Executive functioning issues are weaknesses in a key set of mental skills, such as attention, working memory, and flexible thinking.

EF challenges often appear in kids with learning and attention issues. We know that when children understand that executive functions are cognitive skills and cognitive skills can be learned, they are empowered to participate in the development of their own thinking skills. But how might physical exercise help children improve their thinking, learning, and self-regulation? 

Join us and cohost Lynne Kenney, Psy.D. (@DrLynneKenney) to learn about the research and discuss ways to improve a child’s (students’) executive functions, with movement, dance, drumming and physical education.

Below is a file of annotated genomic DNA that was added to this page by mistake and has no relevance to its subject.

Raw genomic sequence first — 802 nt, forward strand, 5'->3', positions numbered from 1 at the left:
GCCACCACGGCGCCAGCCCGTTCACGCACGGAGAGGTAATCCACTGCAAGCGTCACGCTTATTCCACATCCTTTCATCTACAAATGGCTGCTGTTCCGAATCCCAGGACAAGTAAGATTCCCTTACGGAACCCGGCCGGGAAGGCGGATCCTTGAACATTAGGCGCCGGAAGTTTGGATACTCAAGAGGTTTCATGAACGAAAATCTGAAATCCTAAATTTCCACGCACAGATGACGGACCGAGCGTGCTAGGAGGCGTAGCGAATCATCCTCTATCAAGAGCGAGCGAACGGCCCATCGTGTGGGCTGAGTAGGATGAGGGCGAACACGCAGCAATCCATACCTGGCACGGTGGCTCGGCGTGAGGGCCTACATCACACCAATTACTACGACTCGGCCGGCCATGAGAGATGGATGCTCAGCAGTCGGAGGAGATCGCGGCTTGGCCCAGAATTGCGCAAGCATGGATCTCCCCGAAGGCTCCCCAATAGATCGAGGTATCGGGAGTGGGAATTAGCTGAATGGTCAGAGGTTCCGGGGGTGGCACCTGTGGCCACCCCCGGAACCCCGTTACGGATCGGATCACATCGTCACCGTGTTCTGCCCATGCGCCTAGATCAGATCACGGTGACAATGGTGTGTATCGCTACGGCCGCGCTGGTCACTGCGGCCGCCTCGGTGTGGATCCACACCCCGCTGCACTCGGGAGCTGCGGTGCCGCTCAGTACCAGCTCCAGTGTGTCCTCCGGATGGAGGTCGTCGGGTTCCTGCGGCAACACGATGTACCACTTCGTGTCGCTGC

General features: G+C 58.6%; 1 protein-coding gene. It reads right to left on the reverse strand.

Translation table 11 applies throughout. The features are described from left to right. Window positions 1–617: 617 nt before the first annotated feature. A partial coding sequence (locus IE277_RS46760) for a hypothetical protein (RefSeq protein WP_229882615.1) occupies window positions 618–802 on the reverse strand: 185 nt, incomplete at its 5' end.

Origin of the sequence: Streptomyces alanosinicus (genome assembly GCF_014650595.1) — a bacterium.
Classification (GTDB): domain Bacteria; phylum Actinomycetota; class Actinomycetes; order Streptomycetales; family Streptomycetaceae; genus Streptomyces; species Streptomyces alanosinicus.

Join the chat Wednesday July 19, 2017 at 12pm ET by visiting u.org/ldchat.

Here are some research facts you can feel free to share with your schools.

We wish to get every child in every classroom moving more so that they think better.




In 2019-2020, we shall be teaching more than 30 cognitive and motor activities to enhance thinking, self-regulation, learning and behavior LIVE and online for professional development. We’ll teach you how to bring cognitive-exercise to your classroom (Grades K-5) so that your students may become “cognitive scientists” understanding the role of movement in cognition. Can’t attend a workshop? Find the activities in The Kinetic Classroom here.

Learn how to “Be the Beat” do “The Little Jane Fonda” and partner with your students to make up your own patterns and sequences to enhance cognition. Sign-up to receive FREE activities and learn about upcoming events and webinars here.

Chat with us about education and learning on our Facebook page. We are interested in how you and your students grow with cognitive skill education and motor movement.